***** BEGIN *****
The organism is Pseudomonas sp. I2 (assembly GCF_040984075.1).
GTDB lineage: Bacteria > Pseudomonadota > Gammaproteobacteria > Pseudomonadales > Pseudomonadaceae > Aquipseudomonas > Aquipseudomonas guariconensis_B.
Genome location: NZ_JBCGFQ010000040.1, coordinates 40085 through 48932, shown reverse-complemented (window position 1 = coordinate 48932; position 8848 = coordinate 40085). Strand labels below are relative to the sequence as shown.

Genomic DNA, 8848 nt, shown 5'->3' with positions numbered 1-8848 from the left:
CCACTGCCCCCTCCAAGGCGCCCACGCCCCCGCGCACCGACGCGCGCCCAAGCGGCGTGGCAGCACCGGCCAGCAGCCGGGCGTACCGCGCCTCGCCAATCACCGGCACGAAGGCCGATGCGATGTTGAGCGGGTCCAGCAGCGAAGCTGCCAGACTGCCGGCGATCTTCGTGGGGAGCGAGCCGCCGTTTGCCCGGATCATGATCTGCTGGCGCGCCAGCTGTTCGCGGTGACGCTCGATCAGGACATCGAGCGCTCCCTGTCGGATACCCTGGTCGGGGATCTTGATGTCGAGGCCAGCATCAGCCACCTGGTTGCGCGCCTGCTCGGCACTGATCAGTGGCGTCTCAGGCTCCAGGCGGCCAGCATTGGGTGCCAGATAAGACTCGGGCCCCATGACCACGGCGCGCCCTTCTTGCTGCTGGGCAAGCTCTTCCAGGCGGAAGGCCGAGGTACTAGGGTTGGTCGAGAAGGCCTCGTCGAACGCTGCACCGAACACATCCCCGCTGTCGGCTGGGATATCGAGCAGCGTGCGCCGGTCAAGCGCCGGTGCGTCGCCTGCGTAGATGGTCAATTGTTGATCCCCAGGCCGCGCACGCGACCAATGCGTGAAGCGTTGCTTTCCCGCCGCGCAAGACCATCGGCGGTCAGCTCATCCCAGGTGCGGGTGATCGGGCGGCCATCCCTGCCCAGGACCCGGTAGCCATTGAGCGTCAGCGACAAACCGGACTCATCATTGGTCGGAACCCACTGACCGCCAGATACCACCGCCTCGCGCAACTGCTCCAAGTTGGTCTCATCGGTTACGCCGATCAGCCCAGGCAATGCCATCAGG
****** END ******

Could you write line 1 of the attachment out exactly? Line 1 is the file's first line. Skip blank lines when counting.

The organism is Pseudomonas sp. I2 (assembly GCF_040984075.1).